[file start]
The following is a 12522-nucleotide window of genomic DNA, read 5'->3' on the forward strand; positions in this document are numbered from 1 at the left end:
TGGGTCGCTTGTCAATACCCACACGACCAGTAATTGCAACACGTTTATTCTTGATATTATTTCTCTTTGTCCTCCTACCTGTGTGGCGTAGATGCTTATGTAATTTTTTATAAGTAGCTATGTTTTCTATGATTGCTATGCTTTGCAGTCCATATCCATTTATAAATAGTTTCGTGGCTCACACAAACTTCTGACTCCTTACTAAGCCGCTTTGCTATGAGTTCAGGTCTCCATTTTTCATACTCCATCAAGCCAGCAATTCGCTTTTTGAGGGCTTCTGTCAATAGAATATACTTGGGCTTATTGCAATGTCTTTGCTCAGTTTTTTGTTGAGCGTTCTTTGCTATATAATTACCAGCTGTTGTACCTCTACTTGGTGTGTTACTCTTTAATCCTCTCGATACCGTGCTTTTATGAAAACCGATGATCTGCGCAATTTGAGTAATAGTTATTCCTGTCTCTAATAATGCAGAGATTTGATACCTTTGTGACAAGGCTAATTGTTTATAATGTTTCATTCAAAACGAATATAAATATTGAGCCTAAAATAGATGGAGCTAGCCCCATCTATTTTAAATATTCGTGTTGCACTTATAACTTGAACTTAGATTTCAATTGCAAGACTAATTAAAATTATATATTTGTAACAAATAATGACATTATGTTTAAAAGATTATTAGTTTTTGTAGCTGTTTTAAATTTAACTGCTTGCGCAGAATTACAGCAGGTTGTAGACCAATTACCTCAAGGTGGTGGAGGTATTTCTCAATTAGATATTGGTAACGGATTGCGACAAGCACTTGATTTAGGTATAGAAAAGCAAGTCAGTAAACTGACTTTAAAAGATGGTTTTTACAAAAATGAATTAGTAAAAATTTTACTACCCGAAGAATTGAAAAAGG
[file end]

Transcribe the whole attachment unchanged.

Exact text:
The following is a 12522-nucleotide window of genomic DNA, read 5'->3' on the forward strand; positions in this document are numbered from 1 at the left end:
TGGGTCGCTTGTCAATACCCACACGACCAGTAATTGCAACACGTTTATTCTTGATATTATTTCTCTTTGTCCTCCTACCTGTGTGGCGTAGATGCTTATGTAATTTTTTATAAGTAGCTATGTTTTCTATGATTGCTATGCTTTGCAGTCCATATCCATTTATAAATAGTTTCGTGGCTCACACAAACTTCTGACTCCTTACTAAGCCGCTTTGCTATGAGTTCAGGTCTCCATTTTTCATACTCCATCAAGCCAGCAATTCGCTTTTTGAGGGCTTCTGTCAATAGAATATACTTGGGCTTATTGCAATGTCTTTGCTCAGTTTTTTGTTGAGCGTTCTTTGCTATATAATTACCAGCTGTTGTACCTCTACTTGGTGTGTTACTCTTTAATCCTCTCGATACCGTGCTTTTATGAAAACCGATGATCTGCGCAATTTGAGTAATAGTTATTCCTGTCTCTAATAATGCAGAGATTTGATACCTTTGTGACAAGGCTAATTGTTTATAATGTTTCATTCAAAACGAATATAAATATTGAGCCTAAAATAGATGGAGCTAGCCCCATCTATTTTAAATATTCGTGTTGCACTTATAACTTGAACTTAGATTTCAATTGCAAGACTAATTAAAATTATATATTTGTAACAAATAATGACATTATGTTTAAAAGATTATTAGTTTTTGTAGCTGTTTTAAATTTAACTGCTTGCGCAGAATTACAGCAGGTTGTAGACCAATTACCTCAAGGTGGTGGAGGTATTTCTCAATTAGATATTGGTAACGGATTGCGACAAGCACTTGATTTAGGTATAGAAAAGCAAGTCAGTAAACTGACTTTAAAAGATGGTTTTTACAAAAATGAATTAGTAAAAATTTTACTACCCGAAGAATTGAAAAAGG